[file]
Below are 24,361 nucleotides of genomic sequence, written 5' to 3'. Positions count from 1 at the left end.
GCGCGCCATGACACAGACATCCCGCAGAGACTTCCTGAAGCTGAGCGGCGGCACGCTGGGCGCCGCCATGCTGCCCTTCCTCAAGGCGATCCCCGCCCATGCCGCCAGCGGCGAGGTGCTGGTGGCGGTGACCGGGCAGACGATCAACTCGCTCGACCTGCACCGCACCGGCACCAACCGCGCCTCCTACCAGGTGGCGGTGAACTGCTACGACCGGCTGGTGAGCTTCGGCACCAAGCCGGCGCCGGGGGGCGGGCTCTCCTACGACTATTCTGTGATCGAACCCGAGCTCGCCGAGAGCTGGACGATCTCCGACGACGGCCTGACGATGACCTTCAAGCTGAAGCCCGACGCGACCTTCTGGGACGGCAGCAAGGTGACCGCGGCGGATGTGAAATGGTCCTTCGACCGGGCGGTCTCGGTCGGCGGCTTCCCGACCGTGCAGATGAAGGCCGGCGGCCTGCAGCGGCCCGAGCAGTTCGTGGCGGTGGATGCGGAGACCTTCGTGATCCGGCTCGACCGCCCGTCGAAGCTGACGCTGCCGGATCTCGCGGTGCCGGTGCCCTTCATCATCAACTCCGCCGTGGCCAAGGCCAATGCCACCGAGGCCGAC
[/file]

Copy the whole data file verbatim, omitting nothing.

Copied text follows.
Below are 24,361 nucleotides of genomic sequence, written 5' to 3'. Positions count from 1 at the left end.
GCGCGCCATGACACAGACATCCCGCAGAGACTTCCTGAAGCTGAGCGGCGGCACGCTGGGCGCCGCCATGCTGCCCTTCCTCAAGGCGATCCCCGCCCATGCCGCCAGCGGCGAGGTGCTGGTGGCGGTGACCGGGCAGACGATCAACTCGCTCGACCTGCACCGCACCGGCACCAACCGCGCCTCCTACCAGGTGGCGGTGAACTGCTACGACCGGCTGGTGAGCTTCGGCACCAAGCCGGCGCCGGGGGGCGGGCTCTCCTACGACTATTCTGTGATCGAACCCGAGCTCGCCGAGAGCTGGACGATCTCCGACGACGGCCTGACGATGACCTTCAAGCTGAAGCCCGACGCGACCTTCTGGGACGGCAGCAAGGTGACCGCGGCGGATGTGAAATGGTCCTTCGACCGGGCGGTCTCGGTCGGCGGCTTCCCGACCGTGCAGATGAAGGCCGGCGGCCTGCAGCGGCCCGAGCAGTTCGTGGCGGTGGATGCGGAGACCTTCGTGATCCGGCTCGACCGCCCGTCGAAGCTGACGCTGCCGGATCTCGCGGTGCCGGTGCCCTTCATCATCAACTCCGCCGTGGCCAAGGCCAATGCCACCGAGGCCGAC